Not a single member of Boston's Dropkick Murphys was born in Ireland, but this seven-man punk outfit's reputation as an "Irish-American" band is as strong as ever. But as musical inheritors to the Stiff Little Fingers anthemic punk rock aesthetic -- incorporating a traditional sound via permanent bagpipes, mandolin, accordion, and tin whistle players -- no matter how much the Irish part is hyped, don't forget the -American.
Blackout's title, after all, was taken from the album's fifth track, "Gonna Be a Blackout Tonight," penned by one of North America's greatest troubadours and musical agitators, Woody Guthrie. But it's the lyrical sentiment of "Buried Alive" -- perhaps a tribute to the coal miners of Somerset, Pennsylvania -- where the Murphys' -American voice booms. Singing for, though not always to, the quickly fading specter of blue-collar North America, the Murphys have yet to give up the personalized politics seldom found in bands with such a large audience.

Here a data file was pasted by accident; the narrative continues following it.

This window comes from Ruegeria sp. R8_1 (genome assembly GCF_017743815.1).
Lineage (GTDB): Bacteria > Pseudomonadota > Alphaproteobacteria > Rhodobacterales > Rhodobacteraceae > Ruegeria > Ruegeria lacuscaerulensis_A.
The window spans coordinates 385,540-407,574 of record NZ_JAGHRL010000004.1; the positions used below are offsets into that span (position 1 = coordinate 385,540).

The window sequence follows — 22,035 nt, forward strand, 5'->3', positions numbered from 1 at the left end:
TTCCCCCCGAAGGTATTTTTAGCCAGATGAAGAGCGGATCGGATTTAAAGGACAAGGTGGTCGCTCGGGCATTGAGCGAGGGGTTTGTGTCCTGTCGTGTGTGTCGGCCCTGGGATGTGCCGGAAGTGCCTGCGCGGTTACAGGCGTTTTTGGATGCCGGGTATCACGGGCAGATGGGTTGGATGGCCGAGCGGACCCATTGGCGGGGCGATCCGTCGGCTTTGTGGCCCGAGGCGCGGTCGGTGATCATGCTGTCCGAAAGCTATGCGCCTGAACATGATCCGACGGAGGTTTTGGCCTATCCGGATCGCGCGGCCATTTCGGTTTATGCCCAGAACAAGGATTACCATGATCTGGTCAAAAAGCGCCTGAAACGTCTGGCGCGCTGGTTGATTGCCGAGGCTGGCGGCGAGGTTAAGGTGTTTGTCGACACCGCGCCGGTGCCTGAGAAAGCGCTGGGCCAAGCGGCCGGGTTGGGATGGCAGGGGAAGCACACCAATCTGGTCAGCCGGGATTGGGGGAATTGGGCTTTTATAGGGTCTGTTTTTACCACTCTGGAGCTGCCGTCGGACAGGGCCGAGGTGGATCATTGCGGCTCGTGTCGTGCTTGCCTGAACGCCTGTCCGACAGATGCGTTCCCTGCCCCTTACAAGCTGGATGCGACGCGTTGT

But it's the American pop-punk influence that's heavy this time around. The muted chords on "Walk Away," Blackout's lead track, echo the familiar strum of Jimmy Eat World's "The Middle." Vocalist Al Barr maintains control of the pitch of his flat voice and sings -- actually sings -- where he once barked. And the record's sing-along anthems seem almost written for the packed halls and excited young audiences to which the Murphys have become accustomed.
While the Irish hype may have attracted fans at the onset of the Murphys' career, their polished American pop side may propel them further. Given Blackout's slicker tone, this Irish-American outfit may have realized that themselves.
The Dropkick Murphys play Slim's in SF on Monday, June 16. 8 p.m. 415-255-0333.